This ridiculous situation actually starts with insurance companies selling policies to ill-informed employers who don’t understand health care but effectively are the purchasers. Employers hire brokers and consultants to collect proposals from insurers; by some estimates, as many as 50 million people in the U.S. are covered by such plans.

These proposals frequently focus on the size of the discount from providers’ list prices as an indicator of how much the employer can save. The overall total cost or coverage is more important, but harder to estimate, since it depends on actual care delivered to employees. The unrecognized incentive for providers and insurers is to increase prices in order to increase the size of the discount.

I have actually seen cases where the insurer requests higher list prices from a provider to pump up the discount they can report to employers. This is crazy.

Stop the Madness

One solution to this mess would be to require uniform prices by all providers to all purchasers. Maryland has a form of this “all-payer” system where everyone pays the same under rate regulation or negotiation. France, Germany, Japan and the Netherlands also use this form of control.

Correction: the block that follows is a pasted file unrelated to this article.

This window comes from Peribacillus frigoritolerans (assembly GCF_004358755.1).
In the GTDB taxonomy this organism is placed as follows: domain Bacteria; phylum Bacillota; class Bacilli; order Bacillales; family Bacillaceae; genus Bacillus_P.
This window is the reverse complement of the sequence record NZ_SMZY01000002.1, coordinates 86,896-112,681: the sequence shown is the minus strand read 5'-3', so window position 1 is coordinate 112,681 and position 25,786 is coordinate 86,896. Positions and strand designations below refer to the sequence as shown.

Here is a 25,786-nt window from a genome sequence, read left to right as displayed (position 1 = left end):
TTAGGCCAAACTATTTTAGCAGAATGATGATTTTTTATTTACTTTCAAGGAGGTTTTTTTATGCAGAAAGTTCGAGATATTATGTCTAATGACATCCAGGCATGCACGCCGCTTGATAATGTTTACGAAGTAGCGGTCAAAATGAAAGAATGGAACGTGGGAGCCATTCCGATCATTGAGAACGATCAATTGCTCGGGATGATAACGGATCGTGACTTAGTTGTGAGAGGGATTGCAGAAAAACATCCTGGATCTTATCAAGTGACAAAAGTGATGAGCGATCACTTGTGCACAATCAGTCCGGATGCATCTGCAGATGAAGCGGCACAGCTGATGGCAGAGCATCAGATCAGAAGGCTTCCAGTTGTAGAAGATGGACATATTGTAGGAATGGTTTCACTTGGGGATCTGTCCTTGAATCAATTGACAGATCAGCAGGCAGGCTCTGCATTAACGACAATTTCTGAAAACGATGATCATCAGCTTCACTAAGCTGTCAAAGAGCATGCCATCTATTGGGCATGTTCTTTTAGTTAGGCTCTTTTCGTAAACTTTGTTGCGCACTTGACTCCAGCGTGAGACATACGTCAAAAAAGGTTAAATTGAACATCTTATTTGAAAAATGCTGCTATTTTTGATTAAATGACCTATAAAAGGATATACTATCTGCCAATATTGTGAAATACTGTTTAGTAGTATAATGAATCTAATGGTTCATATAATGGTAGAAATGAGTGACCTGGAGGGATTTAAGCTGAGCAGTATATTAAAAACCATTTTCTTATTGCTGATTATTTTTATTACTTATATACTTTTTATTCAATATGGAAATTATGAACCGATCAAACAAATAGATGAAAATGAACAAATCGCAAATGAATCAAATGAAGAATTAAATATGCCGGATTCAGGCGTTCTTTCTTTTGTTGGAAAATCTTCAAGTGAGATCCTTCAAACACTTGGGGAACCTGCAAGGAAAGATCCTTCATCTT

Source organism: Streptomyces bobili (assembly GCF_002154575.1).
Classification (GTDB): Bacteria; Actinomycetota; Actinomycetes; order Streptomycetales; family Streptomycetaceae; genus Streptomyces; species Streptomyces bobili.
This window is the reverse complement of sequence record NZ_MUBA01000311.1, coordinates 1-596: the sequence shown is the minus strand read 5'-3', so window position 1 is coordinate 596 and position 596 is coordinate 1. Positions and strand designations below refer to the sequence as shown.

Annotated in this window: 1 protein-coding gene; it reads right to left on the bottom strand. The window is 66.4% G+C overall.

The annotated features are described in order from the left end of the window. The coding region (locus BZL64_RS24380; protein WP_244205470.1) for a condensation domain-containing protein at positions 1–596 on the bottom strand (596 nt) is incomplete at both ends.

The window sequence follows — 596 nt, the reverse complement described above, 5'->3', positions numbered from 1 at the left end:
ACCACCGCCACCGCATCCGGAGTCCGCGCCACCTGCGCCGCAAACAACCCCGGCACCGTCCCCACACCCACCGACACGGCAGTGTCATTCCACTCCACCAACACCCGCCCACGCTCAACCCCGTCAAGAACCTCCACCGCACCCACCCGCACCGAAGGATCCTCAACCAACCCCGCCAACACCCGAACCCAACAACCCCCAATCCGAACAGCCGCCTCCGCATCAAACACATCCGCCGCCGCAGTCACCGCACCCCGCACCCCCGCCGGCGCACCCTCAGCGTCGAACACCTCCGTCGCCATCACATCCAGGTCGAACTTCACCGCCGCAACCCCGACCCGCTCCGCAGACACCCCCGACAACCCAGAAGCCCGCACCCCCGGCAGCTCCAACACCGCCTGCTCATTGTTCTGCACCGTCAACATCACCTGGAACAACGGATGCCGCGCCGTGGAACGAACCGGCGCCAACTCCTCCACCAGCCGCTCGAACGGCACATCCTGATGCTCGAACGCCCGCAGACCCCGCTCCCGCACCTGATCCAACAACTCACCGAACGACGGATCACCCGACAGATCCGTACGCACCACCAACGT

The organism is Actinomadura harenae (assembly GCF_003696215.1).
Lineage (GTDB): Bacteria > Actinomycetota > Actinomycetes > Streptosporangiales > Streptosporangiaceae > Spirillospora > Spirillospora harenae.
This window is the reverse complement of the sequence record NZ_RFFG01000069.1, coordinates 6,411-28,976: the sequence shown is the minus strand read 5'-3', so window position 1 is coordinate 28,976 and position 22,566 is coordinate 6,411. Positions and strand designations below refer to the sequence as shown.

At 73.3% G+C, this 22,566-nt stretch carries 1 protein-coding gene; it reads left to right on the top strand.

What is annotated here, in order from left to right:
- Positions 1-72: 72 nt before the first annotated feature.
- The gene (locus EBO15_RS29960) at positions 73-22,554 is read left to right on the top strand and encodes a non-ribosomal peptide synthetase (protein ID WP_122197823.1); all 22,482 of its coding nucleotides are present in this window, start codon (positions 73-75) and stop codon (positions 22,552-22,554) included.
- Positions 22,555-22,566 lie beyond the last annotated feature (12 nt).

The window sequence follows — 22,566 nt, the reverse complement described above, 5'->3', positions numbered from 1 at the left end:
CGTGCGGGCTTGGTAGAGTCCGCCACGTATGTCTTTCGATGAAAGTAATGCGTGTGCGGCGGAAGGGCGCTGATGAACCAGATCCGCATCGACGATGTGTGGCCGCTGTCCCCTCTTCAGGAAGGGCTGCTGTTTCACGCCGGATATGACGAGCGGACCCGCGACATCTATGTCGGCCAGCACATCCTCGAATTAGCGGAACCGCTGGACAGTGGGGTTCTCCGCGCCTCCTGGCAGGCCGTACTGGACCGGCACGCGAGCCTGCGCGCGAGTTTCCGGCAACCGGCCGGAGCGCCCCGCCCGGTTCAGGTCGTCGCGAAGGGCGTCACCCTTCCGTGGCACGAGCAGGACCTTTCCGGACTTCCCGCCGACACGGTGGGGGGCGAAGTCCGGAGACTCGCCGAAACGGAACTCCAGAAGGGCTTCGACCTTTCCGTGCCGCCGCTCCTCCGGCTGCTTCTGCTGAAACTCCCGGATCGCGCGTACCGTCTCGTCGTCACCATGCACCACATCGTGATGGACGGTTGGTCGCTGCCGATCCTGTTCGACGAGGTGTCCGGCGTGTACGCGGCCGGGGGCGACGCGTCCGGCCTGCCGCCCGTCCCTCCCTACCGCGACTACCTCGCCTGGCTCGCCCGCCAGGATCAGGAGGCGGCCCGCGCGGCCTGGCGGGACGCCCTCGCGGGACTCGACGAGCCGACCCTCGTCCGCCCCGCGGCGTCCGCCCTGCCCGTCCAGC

Benchmark pricing against what Medicare pays would do something similar, with everyone paying a fixed percent of these nationally regulated rates. This would blunt the ability of hospitals to arbitrarily jack up list charges and negotiate contract prices with insurers based on relative market power.

Unfortunately for consumers, such rate setting may be a political “bridge too far.” While some progressives might like regulation, conservatives likely will not because it challenges their faith in the superiority of free-market negotiations around prices.

And it might dampen innovation and even competition, depending on how realistic and flexible the regulators are in responding to new technology, alternative procedures, quality differentials and consumer demands – the decisions where markets are supposed work well.

Can Price Competition Work?

The overarching question is whether patients and employers can ever do comparison shopping effectively. Clearly for many things, there can be no head-to-head choice. Trauma, highly complex surgery and other care cannot be predicted ahead of time or standardized to fit a consumer market model.

However, some things can be compared. Insurers now routinely let consumers know if a test or image could be done for less elsewhere. Perhaps comparing just a few services as an overall cost indicator is the best we can do.

But it may also be possible to determine overall relative bargains for a typical package of care to guide choices. My Cleveland hospital, MetroHealth System, manages Medicaid patients for a total cost which is 29% less than when they wander around without a medical home. This is a meaningful difference.

A first step towards comparison shopping might be eliminating the EOB as we know it. Rather than showing meaningless list prices, it would be more revealing if hospitals and insurers had to disclose their actual payment terms.